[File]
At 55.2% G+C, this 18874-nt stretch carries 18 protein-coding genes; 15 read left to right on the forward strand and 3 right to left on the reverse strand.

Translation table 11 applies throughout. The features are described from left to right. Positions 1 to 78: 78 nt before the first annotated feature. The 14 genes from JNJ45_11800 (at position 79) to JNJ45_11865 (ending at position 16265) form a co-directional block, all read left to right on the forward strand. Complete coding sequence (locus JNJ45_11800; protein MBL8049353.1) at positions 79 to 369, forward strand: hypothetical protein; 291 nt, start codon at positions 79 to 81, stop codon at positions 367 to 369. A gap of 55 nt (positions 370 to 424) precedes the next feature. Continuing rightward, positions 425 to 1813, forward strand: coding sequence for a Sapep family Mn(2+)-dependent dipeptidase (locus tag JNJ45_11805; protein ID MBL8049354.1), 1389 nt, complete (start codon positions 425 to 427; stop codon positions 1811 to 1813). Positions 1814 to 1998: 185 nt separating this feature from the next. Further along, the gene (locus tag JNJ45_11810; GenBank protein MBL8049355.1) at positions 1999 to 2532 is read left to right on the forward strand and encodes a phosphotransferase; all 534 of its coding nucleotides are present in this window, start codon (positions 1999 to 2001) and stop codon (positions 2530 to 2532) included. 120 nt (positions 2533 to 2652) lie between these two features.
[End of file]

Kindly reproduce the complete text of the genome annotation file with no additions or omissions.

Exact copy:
At 55.2% G+C, this 18874-nt stretch carries 18 protein-coding genes; 15 read left to right on the forward strand and 3 right to left on the reverse strand.

Translation table 11 applies throughout. The features are described from left to right. Positions 1 to 78: 78 nt before the first annotated feature. The 14 genes from JNJ45_11800 (at position 79) to JNJ45_11865 (ending at position 16265) form a co-directional block, all read left to right on the forward strand. Complete coding sequence (locus JNJ45_11800; protein MBL8049353.1) at positions 79 to 369, forward strand: hypothetical protein; 291 nt, start codon at positions 79 to 81, stop codon at positions 367 to 369. A gap of 55 nt (positions 370 to 424) precedes the next feature. Continuing rightward, positions 425 to 1813, forward strand: coding sequence for a Sapep family Mn(2+)-dependent dipeptidase (locus tag JNJ45_11805; protein ID MBL8049354.1), 1389 nt, complete (start codon positions 425 to 427; stop codon positions 1811 to 1813). Positions 1814 to 1998: 185 nt separating this feature from the next. Further along, the gene (locus tag JNJ45_11810; GenBank protein MBL8049355.1) at positions 1999 to 2532 is read left to right on the forward strand and encodes a phosphotransferase; all 534 of its coding nucleotides are present in this window, start codon (positions 1999 to 2001) and stop codon (positions 2530 to 2532) included. 120 nt (positions 2533 to 2652) lie between these two features.